The fourth plan in as many months to curtail school busing in Prince George's County was formally accepted for consideration by the county Board of Education last night.
The proposal by board member, Susan B. Bieniasz is an amalgam of past plans considered -- and recently tabled -- by the board and is an effort to return to neighborhood schools as many as possible of the approximately 79,400 students now bused to other schools.
School busiing has been a divisive issue in the county since a court-ordered plan to use it to implement desegregation went into effect in January 1973.
Bieniasz said yesterday her proposal is an attempt "to eliminate busing for desegregation where it's no longer needed," particularly where students are "cross-bused" from one integrated community to another.
Her proposal, which will come up for discussion at a board meeting in two weeks, asks the school superintendent, in consultation with a citizens advisory committee, to develop a plan that would set new attendance boundaries for the country's 217 schools.
It also would allow for as many as 10 "one race" schools, where 90 percent of the school's students are of one race because the surrounding neighborhood is predominatly one race.
It also suggests that specialized "magnet schools" with special course offerings be set up in areas where one-race schools might otherwise exist. These schools could draw students from all parts of the county.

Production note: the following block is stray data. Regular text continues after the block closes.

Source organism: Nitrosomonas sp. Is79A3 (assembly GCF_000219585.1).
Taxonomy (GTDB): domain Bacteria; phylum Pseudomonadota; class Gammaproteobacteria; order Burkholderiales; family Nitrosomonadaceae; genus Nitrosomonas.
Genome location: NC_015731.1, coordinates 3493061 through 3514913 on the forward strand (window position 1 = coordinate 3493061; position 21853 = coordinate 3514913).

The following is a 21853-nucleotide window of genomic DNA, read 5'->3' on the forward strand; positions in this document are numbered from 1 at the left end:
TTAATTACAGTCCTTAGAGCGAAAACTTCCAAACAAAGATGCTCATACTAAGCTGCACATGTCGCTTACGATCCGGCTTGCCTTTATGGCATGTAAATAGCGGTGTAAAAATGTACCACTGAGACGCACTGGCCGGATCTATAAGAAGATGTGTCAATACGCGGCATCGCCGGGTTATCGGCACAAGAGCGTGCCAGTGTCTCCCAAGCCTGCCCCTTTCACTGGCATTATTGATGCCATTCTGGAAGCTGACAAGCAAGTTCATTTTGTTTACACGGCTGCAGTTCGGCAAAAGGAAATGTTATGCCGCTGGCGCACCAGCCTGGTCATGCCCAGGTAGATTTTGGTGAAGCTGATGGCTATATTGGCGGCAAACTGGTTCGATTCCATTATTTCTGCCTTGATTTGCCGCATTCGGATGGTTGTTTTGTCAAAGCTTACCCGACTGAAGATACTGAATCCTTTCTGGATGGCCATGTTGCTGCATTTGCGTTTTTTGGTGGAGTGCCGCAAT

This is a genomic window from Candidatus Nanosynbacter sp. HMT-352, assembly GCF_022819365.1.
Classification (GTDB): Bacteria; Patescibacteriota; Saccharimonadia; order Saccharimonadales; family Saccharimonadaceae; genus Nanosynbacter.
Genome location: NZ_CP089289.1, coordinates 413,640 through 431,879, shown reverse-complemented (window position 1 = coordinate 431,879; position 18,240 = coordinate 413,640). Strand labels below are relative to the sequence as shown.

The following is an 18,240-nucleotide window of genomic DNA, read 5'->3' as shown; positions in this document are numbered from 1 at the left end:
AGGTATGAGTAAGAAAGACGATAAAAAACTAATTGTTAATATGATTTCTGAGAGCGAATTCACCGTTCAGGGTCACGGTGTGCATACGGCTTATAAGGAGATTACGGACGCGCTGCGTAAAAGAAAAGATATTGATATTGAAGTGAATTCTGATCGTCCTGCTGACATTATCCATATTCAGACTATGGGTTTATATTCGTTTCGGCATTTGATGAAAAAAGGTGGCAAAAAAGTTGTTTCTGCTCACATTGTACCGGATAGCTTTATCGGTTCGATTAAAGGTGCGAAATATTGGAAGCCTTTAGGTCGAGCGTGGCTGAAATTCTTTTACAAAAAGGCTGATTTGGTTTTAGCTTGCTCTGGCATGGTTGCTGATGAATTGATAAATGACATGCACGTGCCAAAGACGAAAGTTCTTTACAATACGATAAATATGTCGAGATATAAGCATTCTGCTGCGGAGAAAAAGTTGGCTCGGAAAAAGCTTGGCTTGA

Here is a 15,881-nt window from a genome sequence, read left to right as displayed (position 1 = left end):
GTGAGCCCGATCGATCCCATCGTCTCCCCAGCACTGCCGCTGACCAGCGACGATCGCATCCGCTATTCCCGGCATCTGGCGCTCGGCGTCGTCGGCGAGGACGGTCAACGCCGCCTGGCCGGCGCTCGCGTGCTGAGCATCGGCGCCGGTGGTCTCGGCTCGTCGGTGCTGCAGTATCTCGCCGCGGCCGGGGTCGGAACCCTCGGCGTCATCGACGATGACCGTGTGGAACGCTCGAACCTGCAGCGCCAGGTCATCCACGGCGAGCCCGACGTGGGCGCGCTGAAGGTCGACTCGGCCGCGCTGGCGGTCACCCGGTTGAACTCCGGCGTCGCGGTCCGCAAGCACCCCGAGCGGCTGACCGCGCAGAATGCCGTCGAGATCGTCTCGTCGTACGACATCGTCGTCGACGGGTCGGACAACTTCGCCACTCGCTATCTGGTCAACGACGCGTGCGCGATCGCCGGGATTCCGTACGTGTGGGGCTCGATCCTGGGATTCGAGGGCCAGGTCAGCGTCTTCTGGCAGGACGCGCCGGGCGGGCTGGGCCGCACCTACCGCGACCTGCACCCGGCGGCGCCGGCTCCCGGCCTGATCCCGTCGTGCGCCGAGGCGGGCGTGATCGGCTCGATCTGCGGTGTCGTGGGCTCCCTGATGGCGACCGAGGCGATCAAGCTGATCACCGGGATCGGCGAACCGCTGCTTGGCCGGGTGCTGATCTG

Bieniasz's proposal recommends establishment of an oversight group of parents and other citizens to monitor changes in the racial composition of neighborhood schools. Such a panel would work to ensure that any school with 70 percent of its students of one race would receive resources and educational programs equal to those supplied all other county schools.
Bieniasz said one benefit of her plan would be reduction of the funds spent on busing at a time when the school board is under severe pressure to economize. In the current school budget, $14.5 million is earmarked for transportation.
The new proposal incorporates elements of three others tabled by the board on May 31 despite a general feeling among board members that the county's six-year-old busing plan must be reconsidered.
At a public hearing at that time, many speakers bitterly attacked any move that would create one-race schools or resegregate students.